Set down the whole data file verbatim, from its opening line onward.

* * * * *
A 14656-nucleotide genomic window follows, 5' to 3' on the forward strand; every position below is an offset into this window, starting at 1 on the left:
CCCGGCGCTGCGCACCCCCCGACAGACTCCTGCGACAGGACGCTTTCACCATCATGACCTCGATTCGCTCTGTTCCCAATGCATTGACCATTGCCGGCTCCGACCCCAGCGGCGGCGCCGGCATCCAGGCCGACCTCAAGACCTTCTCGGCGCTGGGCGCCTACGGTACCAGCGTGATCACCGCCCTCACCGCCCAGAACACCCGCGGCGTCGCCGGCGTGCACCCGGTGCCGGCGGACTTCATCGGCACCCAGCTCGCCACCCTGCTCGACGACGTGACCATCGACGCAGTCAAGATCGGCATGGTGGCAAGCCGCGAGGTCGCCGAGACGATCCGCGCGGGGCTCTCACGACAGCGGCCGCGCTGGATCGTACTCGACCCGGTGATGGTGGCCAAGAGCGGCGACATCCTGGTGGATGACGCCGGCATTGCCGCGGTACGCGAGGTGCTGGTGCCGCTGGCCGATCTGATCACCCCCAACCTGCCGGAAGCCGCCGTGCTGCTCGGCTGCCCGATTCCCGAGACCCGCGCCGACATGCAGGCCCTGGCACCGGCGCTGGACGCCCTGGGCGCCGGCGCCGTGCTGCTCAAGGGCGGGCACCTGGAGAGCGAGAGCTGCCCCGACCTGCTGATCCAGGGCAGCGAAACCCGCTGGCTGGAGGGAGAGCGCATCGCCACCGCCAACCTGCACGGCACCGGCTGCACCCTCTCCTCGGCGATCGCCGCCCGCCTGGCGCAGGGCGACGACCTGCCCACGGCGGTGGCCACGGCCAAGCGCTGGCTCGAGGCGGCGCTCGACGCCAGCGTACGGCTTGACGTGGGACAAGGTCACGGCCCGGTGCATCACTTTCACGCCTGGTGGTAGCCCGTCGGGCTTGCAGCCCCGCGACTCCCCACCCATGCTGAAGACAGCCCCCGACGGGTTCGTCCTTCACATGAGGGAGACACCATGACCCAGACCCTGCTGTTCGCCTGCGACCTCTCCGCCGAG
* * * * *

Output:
A 14656-nucleotide genomic window follows, 5' to 3' on the forward strand; every position below is an offset into this window, starting at 1 on the left:
CCCGGCGCTGCGCACCCCCCGACAGACTCCTGCGACAGGACGCTTTCACCATCATGACCTCGATTCGCTCTGTTCCCAATGCATTGACCATTGCCGGCTCCGACCCCAGCGGCGGCGCCGGCATCCAGGCCGACCTCAAGACCTTCTCGGCGCTGGGCGCCTACGGTACCAGCGTGATCACCGCCCTCACCGCCCAGAACACCCGCGGCGTCGCCGGCGTGCACCCGGTGCCGGCGGACTTCATCGGCACCCAGCTCGCCACCCTGCTCGACGACGTGACCATCGACGCAGTCAAGATCGGCATGGTGGCAAGCCGCGAGGTCGCCGAGACGATCCGCGCGGGGCTCTCACGACAGCGGCCGCGCTGGATCGTACTCGACCCGGTGATGGTGGCCAAGAGCGGCGACATCCTGGTGGATGACGCCGGCATTGCCGCGGTACGCGAGGTGCTGGTGCCGCTGGCCGATCTGATCACCCCCAACCTGCCGGAAGCCGCCGTGCTGCTCGGCTGCCCGATTCCCGAGACCCGCGCCGACATGCAGGCCCTGGCACCGGCGCTGGACGCCCTGGGCGCCGGCGCCGTGCTGCTCAAGGGCGGGCACCTGGAGAGCGAGAGCTGCCCCGACCTGCTGATCCAGGGCAGCGAAACCCGCTGGCTGGAGGGAGAGCGCATCGCCACCGCCAACCTGCACGGCACCGGCTGCACCCTCTCCTCGGCGATCGCCGCCCGCCTGGCGCAGGGCGACGACCTGCCCACGGCGGTGGCCACGGCCAAGCGCTGGCTCGAGGCGGCGCTCGACGCCAGCGTACGGCTTGACGTGGGACAAGGTCACGGCCCGGTGCATCACTTTCACGCCTGGTGGTAGCCCGTCGGGCTTGCAGCCCCGCGACTCCCCACCCATGCTGAAGACAGCCCCCGACGGGTTCGTCCTTCACATGAGGGAGACACCATGACCCAGACCCTGCTGTTCGCCTGCGACCTCTCCGCCGAG